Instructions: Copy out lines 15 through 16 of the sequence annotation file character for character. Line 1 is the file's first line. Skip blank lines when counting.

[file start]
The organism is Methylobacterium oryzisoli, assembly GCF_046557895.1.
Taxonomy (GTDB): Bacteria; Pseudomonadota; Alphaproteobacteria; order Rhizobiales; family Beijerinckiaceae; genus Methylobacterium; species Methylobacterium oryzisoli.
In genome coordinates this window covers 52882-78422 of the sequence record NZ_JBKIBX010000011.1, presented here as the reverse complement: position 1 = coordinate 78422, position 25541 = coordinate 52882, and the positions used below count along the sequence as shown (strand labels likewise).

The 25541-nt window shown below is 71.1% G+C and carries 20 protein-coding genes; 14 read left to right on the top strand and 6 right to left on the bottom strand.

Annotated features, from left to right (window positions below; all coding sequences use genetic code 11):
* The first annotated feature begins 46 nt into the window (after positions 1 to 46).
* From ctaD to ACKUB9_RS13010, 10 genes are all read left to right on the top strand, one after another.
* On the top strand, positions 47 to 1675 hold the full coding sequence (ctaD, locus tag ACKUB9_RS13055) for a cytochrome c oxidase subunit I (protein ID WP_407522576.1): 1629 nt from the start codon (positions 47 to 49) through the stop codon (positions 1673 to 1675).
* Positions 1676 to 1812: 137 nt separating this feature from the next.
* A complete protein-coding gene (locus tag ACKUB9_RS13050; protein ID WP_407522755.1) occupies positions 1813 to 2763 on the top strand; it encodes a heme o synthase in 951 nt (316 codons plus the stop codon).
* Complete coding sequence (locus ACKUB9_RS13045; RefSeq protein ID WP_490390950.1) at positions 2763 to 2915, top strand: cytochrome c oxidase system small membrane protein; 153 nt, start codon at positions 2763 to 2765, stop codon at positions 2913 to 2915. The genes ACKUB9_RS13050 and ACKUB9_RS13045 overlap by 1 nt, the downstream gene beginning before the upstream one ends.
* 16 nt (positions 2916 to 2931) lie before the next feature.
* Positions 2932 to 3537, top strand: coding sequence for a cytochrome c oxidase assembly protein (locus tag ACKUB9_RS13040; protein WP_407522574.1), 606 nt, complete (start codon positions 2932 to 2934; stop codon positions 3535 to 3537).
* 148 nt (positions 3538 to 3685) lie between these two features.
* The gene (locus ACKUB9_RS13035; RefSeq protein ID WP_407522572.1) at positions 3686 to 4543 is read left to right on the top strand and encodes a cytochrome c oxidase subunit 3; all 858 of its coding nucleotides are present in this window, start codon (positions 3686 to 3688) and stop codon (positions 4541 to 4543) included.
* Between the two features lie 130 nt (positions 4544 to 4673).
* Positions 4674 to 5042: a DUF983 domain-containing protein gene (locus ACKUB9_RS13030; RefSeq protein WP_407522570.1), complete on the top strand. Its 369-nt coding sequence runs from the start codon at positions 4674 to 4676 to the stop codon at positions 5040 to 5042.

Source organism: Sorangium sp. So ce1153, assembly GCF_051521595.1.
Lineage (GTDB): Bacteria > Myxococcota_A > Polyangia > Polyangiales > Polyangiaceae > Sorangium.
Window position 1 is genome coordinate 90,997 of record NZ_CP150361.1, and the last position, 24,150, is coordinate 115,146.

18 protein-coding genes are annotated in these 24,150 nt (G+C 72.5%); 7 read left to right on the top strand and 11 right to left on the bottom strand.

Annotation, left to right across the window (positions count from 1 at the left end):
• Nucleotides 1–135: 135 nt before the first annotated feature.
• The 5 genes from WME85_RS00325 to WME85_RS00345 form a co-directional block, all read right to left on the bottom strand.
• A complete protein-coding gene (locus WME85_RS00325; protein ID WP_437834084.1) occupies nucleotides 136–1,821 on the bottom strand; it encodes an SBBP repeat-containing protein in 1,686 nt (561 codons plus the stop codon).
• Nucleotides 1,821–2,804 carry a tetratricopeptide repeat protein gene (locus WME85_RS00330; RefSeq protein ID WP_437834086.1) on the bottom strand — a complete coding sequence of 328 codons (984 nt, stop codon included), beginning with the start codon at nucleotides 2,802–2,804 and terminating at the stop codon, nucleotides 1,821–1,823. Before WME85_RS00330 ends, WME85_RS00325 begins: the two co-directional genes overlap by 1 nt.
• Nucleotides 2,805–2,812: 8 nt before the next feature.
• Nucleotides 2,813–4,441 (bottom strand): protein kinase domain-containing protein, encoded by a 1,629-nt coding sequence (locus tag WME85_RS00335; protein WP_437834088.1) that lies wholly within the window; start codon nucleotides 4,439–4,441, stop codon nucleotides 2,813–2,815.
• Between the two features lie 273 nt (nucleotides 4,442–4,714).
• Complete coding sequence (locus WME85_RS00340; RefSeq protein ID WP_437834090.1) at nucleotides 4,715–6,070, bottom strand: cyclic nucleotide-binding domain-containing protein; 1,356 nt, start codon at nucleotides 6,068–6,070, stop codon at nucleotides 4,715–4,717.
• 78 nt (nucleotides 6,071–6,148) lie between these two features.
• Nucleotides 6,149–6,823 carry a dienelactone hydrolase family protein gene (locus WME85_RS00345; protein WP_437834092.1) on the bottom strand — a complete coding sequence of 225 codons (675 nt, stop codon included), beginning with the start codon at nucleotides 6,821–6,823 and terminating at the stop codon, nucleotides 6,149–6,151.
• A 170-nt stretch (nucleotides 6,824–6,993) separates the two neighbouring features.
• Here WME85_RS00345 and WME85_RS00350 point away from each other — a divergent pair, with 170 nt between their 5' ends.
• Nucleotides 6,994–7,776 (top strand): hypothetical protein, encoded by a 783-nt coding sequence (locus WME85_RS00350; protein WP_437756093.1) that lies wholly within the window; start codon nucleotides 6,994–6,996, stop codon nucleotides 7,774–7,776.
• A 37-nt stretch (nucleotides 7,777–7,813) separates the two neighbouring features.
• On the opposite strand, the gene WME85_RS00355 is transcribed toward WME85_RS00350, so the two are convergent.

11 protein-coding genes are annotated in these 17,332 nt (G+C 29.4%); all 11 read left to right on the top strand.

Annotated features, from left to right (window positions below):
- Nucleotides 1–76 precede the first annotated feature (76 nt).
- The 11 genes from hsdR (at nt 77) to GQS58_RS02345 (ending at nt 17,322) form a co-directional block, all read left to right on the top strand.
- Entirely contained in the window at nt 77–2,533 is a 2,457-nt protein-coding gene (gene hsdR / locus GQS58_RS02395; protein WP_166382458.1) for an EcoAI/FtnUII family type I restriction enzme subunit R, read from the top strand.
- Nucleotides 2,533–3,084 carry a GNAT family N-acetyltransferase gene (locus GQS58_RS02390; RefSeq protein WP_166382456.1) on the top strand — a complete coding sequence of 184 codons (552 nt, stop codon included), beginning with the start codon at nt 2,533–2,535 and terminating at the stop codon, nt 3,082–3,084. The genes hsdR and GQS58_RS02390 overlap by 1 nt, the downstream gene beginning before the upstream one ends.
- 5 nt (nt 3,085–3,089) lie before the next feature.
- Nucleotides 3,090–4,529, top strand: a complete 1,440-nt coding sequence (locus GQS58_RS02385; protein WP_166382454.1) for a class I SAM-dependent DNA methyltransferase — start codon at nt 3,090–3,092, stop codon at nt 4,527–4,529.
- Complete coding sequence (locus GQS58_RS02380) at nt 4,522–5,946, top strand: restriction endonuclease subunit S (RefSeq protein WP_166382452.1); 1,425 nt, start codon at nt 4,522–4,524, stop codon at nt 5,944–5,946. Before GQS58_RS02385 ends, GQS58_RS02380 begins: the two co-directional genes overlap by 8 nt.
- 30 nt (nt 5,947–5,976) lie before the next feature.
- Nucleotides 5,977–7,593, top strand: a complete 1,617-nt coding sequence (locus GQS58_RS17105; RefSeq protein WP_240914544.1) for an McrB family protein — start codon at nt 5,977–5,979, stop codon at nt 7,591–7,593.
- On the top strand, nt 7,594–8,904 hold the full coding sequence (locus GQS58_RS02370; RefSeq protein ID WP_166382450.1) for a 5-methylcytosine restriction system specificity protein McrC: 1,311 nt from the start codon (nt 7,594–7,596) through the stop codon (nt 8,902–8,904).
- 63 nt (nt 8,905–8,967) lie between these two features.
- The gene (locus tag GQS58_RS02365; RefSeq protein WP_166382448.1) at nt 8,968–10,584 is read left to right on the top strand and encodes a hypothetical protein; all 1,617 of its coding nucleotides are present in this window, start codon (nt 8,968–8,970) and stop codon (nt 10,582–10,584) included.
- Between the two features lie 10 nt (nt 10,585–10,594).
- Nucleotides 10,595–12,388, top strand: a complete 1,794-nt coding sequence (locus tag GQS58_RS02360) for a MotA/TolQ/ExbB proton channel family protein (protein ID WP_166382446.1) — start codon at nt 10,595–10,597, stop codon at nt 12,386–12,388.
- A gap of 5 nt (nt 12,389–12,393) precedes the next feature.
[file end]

* The gene (locus ACKUB9_RS13035; RefSeq protein ID WP_407522572.1) at positions 3686 to 4543 is read left to right on the top strand and encodes a cytochrome c oxidase subunit 3; all 858 of its coding nucleotides are present in this window, start codon (positions 3686 to 3688) and stop codon (positions 4541 to 4543) included.
* Between the two features lie 130 nt (positions 4544 to 4673).